Disney Innovates in Indonesia, Launching Hotstar Variant of Streaming Platform

MD Pictures' "Nona"
Courtesy of The Walt Disney Company Southeast Asia

In the entertainment business, the hugely populous Indonesia has been a country eternally on the cusp of something bigger. But tech businesses also know the South East Asian nation as a place of innovation and consumer experimentation.

The challenges are well-known: the country is Muslim-majority, but also multi-ethnic; Indonesia’s tropical archipelago geography is a stretch for any corporation; and only a sliver of its 250 million population have yet got into the habit of recurring subscription payments for dematerialized goods and services.

Innovation and scale come together this weekend, when Indonesia is the venue of what is arguably Disney’s most ambitious rollout of its Disney Plus direct-to-consumer streaming service. Being launched as Disney Plus Hotstar, a reference to the Hotstar platform that Disney acquired as part of Twentieth Century Fox, the new platform is a partnership with local phones giant Telkomsel. And it has by far the most local content of any Disney Plus territory, bar India.

Both companies describe the launch as transformational. Speaking at the APOS convention this week Setyanto Hantoro, President Director of Telkomsel explained how video entertainment is key the mutation of his company from unglamorous phones giant into a digital company, and specifically “the home of entertainment in Indonesia.”

“The launch of Disney Plus Hotstar in Indonesia, and also our collaboration with them, is transformational because it will expand digital service choice and also deepen digital lifestyle habits for all people in Indonesia,” Hantoro told Variety on the sidelines of the conference.

He adds, “It came just at the right moment, because SVOD has become one of the most preferred platforms in Indonesia, especially during the pandemic. Our customers, are eager to enjoy easy access to entertainment while also having quality time with their family or even with themselves.”

Uday Shankar, president of The Walt Disney Company in APAC, says that using Indian software engineering and the Hotstar name as part of the local branding made sense in Indonesia. As in India, Hollywood content alone might not have been enough of a value proposition to win over the Indonesian public.

“We have kept the Indonesian consumer in mind while designing the offering, be that the content, the product, or the pricing,” Shankar told Variety. “Disney Plus Hotstar includes the best of global and local content on a single app.”

At launch, the service will offer 13 exclusive premieres of Indonesian movies from local studios MD Pictures and Falcon. These include “Sejuta Sayang Untuknya,” “Warkop DKI Reborn 4” and “Denting Kematian,” and is a total up from seven when the service was teased in August. It also sets off with a library of over 300 Indonesian movies, including several previous box office winners.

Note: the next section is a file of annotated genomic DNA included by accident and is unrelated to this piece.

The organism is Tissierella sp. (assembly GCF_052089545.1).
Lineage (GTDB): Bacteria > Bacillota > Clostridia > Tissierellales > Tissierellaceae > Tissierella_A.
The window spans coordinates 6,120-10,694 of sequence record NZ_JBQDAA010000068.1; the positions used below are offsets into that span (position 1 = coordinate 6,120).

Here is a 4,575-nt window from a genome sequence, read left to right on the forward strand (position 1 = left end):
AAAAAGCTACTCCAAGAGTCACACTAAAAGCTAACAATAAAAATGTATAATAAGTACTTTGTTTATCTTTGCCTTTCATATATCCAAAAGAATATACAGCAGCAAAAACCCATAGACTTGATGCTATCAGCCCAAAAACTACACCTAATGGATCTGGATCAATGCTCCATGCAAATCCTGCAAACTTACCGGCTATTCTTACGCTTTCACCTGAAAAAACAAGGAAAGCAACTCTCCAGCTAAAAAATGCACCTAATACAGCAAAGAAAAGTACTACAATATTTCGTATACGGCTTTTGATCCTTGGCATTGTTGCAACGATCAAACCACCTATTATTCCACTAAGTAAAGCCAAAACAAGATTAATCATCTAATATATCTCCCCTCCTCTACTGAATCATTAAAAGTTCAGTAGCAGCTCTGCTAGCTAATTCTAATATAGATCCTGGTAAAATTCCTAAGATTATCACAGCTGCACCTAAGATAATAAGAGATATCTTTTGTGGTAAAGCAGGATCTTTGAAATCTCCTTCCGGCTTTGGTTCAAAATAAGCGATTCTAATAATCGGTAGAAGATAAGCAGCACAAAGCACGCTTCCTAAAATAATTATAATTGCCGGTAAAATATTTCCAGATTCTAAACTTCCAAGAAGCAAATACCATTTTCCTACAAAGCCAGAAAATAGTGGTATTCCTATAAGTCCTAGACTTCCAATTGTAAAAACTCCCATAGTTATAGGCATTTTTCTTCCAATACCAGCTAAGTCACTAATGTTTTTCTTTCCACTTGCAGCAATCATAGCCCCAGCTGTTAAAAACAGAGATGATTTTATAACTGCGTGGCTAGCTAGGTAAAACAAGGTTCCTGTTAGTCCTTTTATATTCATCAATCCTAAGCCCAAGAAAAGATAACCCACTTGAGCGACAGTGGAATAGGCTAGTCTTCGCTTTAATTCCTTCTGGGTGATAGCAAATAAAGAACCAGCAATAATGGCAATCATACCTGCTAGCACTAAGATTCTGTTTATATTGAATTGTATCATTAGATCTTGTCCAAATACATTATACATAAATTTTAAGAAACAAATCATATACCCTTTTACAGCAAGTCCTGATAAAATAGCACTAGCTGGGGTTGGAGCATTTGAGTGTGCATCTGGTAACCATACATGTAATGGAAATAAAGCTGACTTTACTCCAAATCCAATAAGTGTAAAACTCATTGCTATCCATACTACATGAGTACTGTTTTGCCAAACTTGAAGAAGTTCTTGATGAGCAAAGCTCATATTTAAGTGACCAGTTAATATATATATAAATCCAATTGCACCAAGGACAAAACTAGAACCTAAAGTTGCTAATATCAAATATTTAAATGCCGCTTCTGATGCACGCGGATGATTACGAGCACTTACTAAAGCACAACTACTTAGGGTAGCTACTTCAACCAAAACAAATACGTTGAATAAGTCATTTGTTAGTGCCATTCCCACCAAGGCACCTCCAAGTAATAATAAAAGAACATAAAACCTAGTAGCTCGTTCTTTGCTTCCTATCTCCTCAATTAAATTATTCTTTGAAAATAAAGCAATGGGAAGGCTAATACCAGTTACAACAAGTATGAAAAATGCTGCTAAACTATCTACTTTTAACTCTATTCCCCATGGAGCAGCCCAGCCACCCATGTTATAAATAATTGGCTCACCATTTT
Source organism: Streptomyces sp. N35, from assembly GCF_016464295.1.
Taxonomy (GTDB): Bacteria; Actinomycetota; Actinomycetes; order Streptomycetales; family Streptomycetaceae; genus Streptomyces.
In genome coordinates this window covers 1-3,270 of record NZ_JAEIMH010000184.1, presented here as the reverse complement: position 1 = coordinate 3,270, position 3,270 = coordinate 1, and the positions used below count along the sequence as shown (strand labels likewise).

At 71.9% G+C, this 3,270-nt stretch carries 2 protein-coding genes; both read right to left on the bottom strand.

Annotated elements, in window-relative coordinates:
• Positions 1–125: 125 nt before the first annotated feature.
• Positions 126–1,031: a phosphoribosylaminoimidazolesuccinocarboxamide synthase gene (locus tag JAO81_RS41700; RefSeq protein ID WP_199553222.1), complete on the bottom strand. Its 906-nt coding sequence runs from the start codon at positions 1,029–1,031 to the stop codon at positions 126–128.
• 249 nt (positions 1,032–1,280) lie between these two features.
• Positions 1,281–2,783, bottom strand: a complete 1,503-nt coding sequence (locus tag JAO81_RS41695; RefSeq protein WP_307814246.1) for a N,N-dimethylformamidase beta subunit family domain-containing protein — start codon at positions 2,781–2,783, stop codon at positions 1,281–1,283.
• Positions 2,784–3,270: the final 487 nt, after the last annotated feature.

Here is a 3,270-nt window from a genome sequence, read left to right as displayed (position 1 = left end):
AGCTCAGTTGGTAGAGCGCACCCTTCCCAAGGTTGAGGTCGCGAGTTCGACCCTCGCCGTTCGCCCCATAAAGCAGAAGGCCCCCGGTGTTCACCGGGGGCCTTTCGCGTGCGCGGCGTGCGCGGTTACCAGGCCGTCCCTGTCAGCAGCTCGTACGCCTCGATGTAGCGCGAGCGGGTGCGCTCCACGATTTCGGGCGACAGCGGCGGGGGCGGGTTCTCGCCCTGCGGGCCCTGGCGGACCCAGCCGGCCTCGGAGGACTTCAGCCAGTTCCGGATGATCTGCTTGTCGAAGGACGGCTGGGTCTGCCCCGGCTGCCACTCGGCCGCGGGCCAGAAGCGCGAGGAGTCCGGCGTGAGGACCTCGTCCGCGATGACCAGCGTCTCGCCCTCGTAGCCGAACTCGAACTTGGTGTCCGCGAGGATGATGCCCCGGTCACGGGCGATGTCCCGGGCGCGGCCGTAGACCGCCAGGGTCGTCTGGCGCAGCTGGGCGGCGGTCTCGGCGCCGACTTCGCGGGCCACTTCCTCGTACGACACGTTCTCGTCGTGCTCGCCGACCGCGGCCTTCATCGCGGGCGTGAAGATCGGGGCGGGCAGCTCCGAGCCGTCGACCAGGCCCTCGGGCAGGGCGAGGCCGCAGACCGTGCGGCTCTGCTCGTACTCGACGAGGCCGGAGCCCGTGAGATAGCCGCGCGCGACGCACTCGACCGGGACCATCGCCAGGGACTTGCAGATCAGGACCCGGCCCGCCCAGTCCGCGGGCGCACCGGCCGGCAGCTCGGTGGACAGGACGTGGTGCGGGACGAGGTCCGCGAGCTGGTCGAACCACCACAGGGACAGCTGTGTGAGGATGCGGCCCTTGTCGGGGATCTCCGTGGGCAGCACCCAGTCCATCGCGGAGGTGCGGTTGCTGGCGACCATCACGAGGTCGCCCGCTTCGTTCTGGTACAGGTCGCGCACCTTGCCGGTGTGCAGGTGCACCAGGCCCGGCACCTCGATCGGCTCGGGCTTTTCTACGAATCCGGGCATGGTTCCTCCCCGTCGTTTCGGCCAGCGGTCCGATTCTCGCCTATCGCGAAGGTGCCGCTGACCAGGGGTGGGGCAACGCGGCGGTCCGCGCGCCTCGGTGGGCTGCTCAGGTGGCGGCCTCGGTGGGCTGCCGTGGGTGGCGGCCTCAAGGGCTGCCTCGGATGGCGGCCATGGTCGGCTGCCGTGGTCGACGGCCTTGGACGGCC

In a market where most consumers do not have a credit card, and are deeply price conscious, the partnership structure makes sense, especially if it can also provide Disney with billing and marketing relations it would otherwise have to build for itself.

“Tapping into Telkomsel’s advanced broadband network and their customer services, such as marketing efforts and billing system, together with their attractive and affordable pricing packages, will enable subscribers to have easy access to our high-quality entertainment content,” says Shankar.

Also compelling is the ability of the partnership to offer wary consumers a package that combines data and content, and to create bargain offers. Normal monthly subscription is set at Rp 39,000 per month or Rp 199,000 annually — just $2.64 and $13.5 respectively. In the first two months, the introductory offer is just Rp20,000 ($1.4) and comes bundled with dozens of a gigabytes of data. (A pre-launch offer included monthly access at RP15,000 and 39GB of data.) Packages are available via one, three, six and 12-month subscription plans, Hantoro explains. The platform is accessible via the website, Android and iOS smartphones, and Android TV.

“We want to give our customers a sense of comfort in enjoying world-class content without worries on data usage. We want to ensure Indonesian users [develop] sustainable behavior, and enjoy Disney Plus Hotstar in the long-term,” Hantoro said.

The launch comes at an interesting moment. Even before the coronavirus gave OTT a boost, streaming services were beginning to take off in Indonesia in a fashion that had eluded more conventional pay-TV models. The country recently stood up to western tech firms and introduced a requirement that streamers collect value added tax in the same way that local broadcasters do. And Telkomsel unblocked Netflix, which in its early days was seen as an upstart foreign invader.

The recent demise of two regional streaming rivals, Hooq and Iflix (acquired by China’s Tencent) may give Disney Plus Hotstar an opportune moment to launch. But a host of nimble local and regional platforms will be ready to step in should the heavyweights misstep.